Morgan Wooden, journalism junior, lives at Lakeview Condominium in Louisville. Wooden said she chose this location because she grew up in Louisville. She said she moved to Lakeview Condominium after she graduated from high school, and her plan is to live here until she graduates.

Wooden owns her condominium and pays a monthly fee of $160, which includes water and sewer. All other utilities she pays separately.

Wooden said she prefers living in a condominium instead of a house because maintenance is taken care of. She said there is no groundskeeping that she has to do, and if the weather is bad, the sidewalks and parking lot are cleared off.

Also, Wooden said the condominium owners are great about fixing issues she has had with her home.

“All issues go through the Home Owners Association and if they deem it the owner’s problem and not their problem we have to fix it,” Wooden said.

Wooden said since she lives in a condominium, she has to deal with nosy people.

“I bought my condo in 2012, it was summer and I had my door open and I was sitting on my couch and this guys walks into my house and goes ‘I used to live here,’” Wooden said.

She said after that experience, she never leaves her door open.

Renting a House

Renting a house might be the cheapest option for someone looking to room with four or more people.

For example, in Louisville, there is a four-bedroom, two-bathroom house for rent. The monthly rent is $1,300 and four people each pay $325: However, this does not include utilities.

On the flip side, renting a home with no roommates could be more expensive than living in a dorm or apartment.

Emily Friedman, political science senior, rents a home in New Albany. She pays $750 for rent and which doesn’t include any utilities.

Friedman said she got the house hoping to split the cost between roommates, it did not go as planned.

Friedman also said had a good landlord, but the struggle was getting things repaired around the house in a reasonable time.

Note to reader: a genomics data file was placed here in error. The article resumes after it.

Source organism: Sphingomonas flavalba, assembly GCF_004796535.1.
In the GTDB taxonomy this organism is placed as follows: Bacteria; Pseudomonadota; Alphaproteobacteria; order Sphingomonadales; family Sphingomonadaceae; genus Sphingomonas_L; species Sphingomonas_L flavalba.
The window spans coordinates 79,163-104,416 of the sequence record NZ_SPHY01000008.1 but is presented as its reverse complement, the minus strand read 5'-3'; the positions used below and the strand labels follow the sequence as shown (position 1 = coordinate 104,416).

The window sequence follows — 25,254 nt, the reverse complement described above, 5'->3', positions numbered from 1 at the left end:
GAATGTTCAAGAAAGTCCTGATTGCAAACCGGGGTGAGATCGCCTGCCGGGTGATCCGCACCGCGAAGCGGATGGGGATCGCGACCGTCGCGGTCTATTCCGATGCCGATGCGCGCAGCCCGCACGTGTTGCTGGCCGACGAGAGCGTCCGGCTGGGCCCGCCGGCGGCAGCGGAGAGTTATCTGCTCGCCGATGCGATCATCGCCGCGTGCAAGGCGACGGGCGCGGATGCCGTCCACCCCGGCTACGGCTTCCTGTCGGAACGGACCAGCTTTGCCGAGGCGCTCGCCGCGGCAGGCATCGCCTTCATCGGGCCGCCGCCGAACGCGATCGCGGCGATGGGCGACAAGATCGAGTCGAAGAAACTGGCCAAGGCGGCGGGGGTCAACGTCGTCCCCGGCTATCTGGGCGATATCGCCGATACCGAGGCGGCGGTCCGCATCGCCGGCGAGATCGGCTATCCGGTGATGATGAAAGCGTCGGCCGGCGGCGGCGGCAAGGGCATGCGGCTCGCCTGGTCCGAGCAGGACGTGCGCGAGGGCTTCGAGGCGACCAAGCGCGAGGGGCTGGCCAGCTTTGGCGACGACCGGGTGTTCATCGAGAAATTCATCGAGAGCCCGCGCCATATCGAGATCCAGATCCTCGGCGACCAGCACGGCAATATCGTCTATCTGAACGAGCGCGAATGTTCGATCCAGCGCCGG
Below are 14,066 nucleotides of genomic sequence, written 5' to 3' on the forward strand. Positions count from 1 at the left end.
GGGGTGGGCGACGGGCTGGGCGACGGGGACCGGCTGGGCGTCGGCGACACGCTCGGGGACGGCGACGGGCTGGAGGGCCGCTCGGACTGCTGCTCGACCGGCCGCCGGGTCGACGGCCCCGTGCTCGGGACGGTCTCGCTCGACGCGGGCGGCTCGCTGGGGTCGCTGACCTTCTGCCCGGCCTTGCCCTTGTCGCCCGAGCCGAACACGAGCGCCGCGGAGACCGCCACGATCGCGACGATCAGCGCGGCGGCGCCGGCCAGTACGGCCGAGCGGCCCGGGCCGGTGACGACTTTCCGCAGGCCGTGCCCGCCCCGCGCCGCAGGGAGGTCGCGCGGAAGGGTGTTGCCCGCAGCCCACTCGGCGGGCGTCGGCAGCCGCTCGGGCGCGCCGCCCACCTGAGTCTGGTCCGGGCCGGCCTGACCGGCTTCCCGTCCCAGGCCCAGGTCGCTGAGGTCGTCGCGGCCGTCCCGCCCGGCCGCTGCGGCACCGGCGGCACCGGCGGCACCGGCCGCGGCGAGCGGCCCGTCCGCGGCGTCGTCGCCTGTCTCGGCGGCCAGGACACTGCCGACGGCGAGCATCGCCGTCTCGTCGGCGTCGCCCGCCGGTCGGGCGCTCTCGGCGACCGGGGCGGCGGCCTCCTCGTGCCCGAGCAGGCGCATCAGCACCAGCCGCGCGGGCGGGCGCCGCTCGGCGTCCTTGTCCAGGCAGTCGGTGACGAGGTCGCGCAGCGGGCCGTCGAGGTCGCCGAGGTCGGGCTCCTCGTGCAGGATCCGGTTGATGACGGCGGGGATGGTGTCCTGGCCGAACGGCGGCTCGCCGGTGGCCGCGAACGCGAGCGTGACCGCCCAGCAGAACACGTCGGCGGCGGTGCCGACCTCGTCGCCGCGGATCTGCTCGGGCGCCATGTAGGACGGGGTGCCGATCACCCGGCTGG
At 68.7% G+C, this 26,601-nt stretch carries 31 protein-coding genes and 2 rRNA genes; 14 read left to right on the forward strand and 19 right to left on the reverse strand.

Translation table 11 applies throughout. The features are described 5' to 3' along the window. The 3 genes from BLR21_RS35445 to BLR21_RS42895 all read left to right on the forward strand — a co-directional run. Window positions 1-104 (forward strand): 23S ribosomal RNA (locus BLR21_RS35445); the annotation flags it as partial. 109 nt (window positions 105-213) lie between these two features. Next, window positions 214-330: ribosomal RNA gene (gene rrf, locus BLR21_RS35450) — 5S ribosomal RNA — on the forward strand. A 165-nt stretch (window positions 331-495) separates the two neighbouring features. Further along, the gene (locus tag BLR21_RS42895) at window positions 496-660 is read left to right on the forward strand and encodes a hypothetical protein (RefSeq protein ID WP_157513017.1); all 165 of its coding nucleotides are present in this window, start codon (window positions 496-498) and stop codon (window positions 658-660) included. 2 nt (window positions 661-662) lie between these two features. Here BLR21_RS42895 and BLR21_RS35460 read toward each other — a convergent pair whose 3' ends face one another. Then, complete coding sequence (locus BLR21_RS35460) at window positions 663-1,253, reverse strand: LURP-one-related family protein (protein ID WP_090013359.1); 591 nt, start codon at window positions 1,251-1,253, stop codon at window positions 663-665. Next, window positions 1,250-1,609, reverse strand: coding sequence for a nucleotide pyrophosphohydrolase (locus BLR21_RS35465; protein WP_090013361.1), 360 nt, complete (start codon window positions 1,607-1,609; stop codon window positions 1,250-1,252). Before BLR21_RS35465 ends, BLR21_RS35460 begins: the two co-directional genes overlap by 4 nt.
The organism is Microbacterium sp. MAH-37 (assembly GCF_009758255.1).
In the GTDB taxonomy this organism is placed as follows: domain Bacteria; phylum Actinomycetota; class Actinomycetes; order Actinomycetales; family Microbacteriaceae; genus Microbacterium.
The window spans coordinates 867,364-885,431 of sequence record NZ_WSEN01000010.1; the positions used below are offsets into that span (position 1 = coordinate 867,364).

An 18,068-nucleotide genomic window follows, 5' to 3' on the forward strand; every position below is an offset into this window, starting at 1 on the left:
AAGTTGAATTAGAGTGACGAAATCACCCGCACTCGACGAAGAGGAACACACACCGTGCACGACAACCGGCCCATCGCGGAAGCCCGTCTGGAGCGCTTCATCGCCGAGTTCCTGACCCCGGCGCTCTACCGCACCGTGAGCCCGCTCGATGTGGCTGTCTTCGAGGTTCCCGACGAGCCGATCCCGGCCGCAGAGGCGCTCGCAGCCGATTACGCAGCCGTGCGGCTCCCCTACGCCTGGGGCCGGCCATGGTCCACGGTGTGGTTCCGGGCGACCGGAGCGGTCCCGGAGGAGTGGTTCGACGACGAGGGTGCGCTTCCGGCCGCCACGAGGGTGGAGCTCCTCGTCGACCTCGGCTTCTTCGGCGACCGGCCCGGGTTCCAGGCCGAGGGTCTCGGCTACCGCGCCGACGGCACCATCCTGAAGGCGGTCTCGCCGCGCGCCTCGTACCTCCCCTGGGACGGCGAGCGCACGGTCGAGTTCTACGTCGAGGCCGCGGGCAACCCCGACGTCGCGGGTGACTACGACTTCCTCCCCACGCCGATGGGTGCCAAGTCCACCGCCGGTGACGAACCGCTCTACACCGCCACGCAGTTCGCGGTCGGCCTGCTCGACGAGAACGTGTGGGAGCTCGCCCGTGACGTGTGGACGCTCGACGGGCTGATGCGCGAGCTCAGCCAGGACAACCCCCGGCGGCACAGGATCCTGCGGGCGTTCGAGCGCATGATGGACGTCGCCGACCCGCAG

“The landlord was nice and understanding but he never fixed anything and there had been some major structural and safety problems that needed to be dealt with that he never fixed even though I had contacted him several times,” Friedman said.

Living in a house had more cons than pros, Friedman said.

“The pros are you can be far louder in a house, so if you wanted to throw a party you could without upsetting too many people,” she said. “There is also breathing room in a house where as an apartment is more cramped.”

Friedman said the cons of living in a house were that nothing ever got fixed, relying on roommates can be stressful and utilities made renting a home expensive.

“Renting a house is actually far more expensive [than renting an apartment], in my experience, because of all the added utilities,” Friedman said. “Also relying on multiple roommates is also very difficult because not everyone always has their money for bills and give lame excuses as to why.”

Friedman said she would not recommend first-year students to rent a house.

“I would tell a first year college student to get a dorm, that way they are able to experience college without having to worry about rent and bills every month while learning to juggle classes and work because all your payments are by semester so it makes it easier, I think,” she said.